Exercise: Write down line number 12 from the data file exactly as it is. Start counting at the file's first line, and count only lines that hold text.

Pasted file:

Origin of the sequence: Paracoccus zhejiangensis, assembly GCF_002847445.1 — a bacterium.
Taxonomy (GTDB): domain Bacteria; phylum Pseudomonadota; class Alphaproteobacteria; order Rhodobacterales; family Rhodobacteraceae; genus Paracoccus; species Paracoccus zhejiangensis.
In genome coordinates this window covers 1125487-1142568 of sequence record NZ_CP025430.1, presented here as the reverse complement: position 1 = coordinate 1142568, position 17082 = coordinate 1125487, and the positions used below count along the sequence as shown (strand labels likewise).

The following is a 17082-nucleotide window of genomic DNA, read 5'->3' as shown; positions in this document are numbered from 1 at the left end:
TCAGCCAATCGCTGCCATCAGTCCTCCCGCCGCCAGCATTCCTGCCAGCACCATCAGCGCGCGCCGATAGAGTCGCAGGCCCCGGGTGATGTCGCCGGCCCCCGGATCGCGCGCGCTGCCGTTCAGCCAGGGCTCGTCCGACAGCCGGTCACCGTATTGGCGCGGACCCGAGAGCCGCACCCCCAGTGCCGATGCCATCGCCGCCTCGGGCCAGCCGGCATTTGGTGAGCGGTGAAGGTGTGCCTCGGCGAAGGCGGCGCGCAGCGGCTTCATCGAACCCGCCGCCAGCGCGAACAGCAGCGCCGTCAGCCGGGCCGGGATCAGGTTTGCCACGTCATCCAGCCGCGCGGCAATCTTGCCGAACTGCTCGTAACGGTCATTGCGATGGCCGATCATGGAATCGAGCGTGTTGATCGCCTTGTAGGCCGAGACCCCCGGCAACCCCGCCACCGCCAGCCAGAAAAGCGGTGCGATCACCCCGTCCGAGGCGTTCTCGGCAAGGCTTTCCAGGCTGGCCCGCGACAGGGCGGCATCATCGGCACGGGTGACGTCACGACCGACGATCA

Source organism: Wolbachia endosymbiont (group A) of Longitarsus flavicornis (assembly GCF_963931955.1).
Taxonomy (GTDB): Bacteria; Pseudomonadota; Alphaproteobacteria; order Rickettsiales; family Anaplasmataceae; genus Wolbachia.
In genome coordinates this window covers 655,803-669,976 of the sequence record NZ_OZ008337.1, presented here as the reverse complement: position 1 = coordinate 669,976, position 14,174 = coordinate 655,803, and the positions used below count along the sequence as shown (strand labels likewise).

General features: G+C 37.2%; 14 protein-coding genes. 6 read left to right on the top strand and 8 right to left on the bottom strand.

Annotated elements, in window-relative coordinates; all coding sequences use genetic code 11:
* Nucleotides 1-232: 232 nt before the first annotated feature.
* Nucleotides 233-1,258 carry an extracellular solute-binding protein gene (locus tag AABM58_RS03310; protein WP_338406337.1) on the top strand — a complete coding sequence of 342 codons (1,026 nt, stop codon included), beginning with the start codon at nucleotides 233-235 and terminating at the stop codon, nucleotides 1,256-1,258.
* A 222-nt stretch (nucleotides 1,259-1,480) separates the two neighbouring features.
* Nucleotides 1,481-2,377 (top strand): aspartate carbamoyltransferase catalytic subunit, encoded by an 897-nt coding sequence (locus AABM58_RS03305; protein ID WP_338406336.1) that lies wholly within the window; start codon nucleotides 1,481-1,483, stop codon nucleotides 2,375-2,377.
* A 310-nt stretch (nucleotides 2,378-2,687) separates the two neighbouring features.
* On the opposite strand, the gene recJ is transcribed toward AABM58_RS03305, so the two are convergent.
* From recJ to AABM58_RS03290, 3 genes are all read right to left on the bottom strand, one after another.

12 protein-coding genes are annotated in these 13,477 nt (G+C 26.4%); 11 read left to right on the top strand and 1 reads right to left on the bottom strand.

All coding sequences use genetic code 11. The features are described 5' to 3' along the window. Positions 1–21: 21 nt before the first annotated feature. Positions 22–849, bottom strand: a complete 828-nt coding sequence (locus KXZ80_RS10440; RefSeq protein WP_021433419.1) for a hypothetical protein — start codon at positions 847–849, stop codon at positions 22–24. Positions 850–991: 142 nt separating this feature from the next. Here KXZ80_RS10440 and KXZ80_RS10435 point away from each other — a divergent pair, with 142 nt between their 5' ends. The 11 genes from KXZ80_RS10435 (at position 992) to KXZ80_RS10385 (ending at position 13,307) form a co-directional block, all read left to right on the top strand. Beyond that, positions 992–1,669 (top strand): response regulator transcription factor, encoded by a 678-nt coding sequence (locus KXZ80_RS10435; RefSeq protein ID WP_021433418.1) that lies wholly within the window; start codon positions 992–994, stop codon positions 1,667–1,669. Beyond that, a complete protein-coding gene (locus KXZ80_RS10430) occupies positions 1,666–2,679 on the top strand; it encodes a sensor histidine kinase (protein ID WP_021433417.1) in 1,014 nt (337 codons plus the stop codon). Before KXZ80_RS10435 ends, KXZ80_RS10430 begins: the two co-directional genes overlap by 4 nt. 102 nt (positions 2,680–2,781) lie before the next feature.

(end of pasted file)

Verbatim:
* Nucleotides 233-1,258 carry an extracellular solute-binding protein gene (locus tag AABM58_RS03310; protein WP_338406337.1) on the top strand — a complete coding sequence of 342 codons (1,026 nt, stop codon included), beginning with the start codon at nucleotides 233-235 and terminating at the stop codon, nucleotides 1,256-1,258.